This is exactly what free-agent N.F.L. players Colin Kaepernick and Eric Reid had in mind when they decided to use their platform to protest police brutality. Reid explains in his op-ed for the New York Times, “I approached Colin the Saturday before our next game to discuss how I could get involved with the cause but also how we could make a more powerful and positive impact on the social justice movement … We also discussed how we could use our platform, provided to us by being professional athletes in the N.F.L., to speak for those who are voiceless.”
When Kaepernick decided he was going to exercise his right to protest, he went to great lengths to ensure he did so without disrespecting military personnel, those who fought for him to have that right. At first, he sat down during the national anthem. However, as Reid explains, “After hours of careful consideration, and even a visit from Nate Boyer, a retired Green Beret and former N.F.L. player, we came to the conclusion that we should kneel, rather than sit, the next day during the anthem as a peaceful protest. We chose to kneel because it’s a respectful gesture. I remember thinking our posture was like a flag flown at half-mast to mark a tragedy.”
It’s not as though the players turn away from the flag or talk during the anthem. They look at the flag with reverence. They just do it while down on one knee.
Reid explains further, “It baffles me that our protest is still being misconstrued as disrespectful to the country, flag and military personnel. We chose it because it’s exactly the opposite. It has always been my understanding that the brave men and women who fought and died for our country did so to ensure that we could live in a fair and free society, which includes the right to speak out in protest.”
Throughout the past couple of years, more and more athletes have participated in the protest, and almost all of them have emphasized their intent is not to disrespect the military. To further emphasize their respect, almost every player stood for the national anthem on Veterans Day, even the players who typically protest.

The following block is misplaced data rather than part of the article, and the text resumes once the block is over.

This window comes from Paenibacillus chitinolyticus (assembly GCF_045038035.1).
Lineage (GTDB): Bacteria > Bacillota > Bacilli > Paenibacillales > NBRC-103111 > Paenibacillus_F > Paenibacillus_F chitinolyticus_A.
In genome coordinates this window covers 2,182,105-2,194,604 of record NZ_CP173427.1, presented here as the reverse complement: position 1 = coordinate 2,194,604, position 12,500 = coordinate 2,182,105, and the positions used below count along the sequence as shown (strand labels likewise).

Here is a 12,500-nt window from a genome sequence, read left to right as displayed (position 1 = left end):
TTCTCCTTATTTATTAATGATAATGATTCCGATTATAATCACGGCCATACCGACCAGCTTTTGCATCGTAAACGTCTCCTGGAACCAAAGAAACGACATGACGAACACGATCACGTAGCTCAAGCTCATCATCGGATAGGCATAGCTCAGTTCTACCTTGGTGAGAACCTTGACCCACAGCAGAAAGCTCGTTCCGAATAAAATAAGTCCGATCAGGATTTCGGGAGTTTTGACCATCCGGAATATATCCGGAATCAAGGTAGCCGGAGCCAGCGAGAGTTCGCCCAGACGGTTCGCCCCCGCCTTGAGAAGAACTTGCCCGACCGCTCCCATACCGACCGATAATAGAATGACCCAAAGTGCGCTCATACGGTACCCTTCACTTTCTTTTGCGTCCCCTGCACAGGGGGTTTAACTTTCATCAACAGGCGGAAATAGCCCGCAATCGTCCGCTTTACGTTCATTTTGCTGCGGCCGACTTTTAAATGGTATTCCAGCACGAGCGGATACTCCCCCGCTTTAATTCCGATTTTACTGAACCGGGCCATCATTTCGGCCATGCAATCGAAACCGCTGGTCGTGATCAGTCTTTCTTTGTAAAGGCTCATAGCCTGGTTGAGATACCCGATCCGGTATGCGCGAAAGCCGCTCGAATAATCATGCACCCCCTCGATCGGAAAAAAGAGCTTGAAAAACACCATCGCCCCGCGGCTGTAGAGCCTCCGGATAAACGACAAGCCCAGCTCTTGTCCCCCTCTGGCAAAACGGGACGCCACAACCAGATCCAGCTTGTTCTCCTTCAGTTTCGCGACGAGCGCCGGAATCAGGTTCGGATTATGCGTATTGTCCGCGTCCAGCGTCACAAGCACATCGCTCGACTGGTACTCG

Torrey Smith, a wide receiver for the Carolina Panthers, said, “They call it the anthem protest. We're not protesting the anthem. It's a protest during the anthem. I understand why people are mad or may be offended when someone takes a knee … My father, when he dies, is going to be buried with an American flag draped around his casket, being that he served in the army."
Can you think of anything more quintessentially American than exercising your right to protest?
I’m really not surprised by the N.F.L.’s policy, though. N.F.L. Commissioner Roger Goodell, as well as the league itself, is imperfect. Anyone who follows professional sports knows that’s probably the biggest understatement of all time, but I’ll just leave it at that. What baffles me isn’t the concept that the N.F.L. is a flawed institution. What baffles me is the belief that penalizing American citizens for protesting is somehow respectful of the sacrifices that our military has made.
The N.F.L.’s policy states that if a player wants to protest during the anthem, he must stay in the locker room to do so. To me, this shows an utter lack of awareness for the players’ intentions. Most of them want to observe the anthem. They don’t want to hide out in the locker room and pretend the flag doesn’t exist. If they want to observe the anthem while on one knee, is that really so disrespectful?